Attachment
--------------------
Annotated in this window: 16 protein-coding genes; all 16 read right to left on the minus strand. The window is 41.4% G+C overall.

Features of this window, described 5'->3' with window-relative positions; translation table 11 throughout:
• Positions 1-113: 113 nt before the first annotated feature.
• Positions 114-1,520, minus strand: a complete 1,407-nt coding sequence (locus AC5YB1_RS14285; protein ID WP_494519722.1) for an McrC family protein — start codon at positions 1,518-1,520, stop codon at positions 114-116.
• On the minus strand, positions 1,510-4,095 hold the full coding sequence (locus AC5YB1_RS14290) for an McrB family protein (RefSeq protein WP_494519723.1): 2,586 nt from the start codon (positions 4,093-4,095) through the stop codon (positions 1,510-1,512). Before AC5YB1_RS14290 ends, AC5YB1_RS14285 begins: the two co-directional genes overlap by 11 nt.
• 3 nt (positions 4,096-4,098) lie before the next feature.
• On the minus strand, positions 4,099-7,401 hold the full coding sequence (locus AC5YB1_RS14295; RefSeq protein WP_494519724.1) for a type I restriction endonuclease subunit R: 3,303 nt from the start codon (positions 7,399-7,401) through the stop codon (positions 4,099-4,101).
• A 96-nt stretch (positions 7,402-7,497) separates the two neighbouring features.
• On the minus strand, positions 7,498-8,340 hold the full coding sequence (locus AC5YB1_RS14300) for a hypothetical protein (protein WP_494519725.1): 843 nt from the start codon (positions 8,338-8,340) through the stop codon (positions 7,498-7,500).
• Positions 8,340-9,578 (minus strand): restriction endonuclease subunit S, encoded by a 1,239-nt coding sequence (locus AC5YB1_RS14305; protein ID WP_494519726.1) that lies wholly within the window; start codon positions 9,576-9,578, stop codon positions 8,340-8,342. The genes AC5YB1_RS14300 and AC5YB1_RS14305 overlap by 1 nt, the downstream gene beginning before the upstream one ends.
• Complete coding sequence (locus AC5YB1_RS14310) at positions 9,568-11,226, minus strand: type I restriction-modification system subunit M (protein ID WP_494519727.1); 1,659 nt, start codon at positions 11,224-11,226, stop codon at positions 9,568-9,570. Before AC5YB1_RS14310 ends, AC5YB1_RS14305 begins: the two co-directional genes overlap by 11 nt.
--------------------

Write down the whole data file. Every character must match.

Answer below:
Annotated in this window: 16 protein-coding genes; all 16 read right to left on the minus strand. The window is 41.4% G+C overall.

Features of this window, described 5'->3' with window-relative positions; translation table 11 throughout:
• Positions 1-113: 113 nt before the first annotated feature.
• Positions 114-1,520, minus strand: a complete 1,407-nt coding sequence (locus AC5YB1_RS14285; protein ID WP_494519722.1) for an McrC family protein — start codon at positions 1,518-1,520, stop codon at positions 114-116.
• On the minus strand, positions 1,510-4,095 hold the full coding sequence (locus AC5YB1_RS14290) for an McrB family protein (RefSeq protein WP_494519723.1): 2,586 nt from the start codon (positions 4,093-4,095) through the stop codon (positions 1,510-1,512). Before AC5YB1_RS14290 ends, AC5YB1_RS14285 begins: the two co-directional genes overlap by 11 nt.
• 3 nt (positions 4,096-4,098) lie before the next feature.
• On the minus strand, positions 4,099-7,401 hold the full coding sequence (locus AC5YB1_RS14295; RefSeq protein WP_494519724.1) for a type I restriction endonuclease subunit R: 3,303 nt from the start codon (positions 7,399-7,401) through the stop codon (positions 4,099-4,101).
• A 96-nt stretch (positions 7,402-7,497) separates the two neighbouring features.
• On the minus strand, positions 7,498-8,340 hold the full coding sequence (locus AC5YB1_RS14300) for a hypothetical protein (protein WP_494519725.1): 843 nt from the start codon (positions 8,338-8,340) through the stop codon (positions 7,498-7,500).
• Positions 8,340-9,578 (minus strand): restriction endonuclease subunit S, encoded by a 1,239-nt coding sequence (locus AC5YB1_RS14305; protein ID WP_494519726.1) that lies wholly within the window; start codon positions 9,576-9,578, stop codon positions 8,340-8,342. The genes AC5YB1_RS14300 and AC5YB1_RS14305 overlap by 1 nt, the downstream gene beginning before the upstream one ends.
• Complete coding sequence (locus AC5YB1_RS14310) at positions 9,568-11,226, minus strand: type I restriction-modification system subunit M (protein ID WP_494519727.1); 1,659 nt, start codon at positions 11,224-11,226, stop codon at positions 9,568-9,570. Before AC5YB1_RS14310 ends, AC5YB1_RS14305 begins: the two co-directional genes overlap by 11 nt.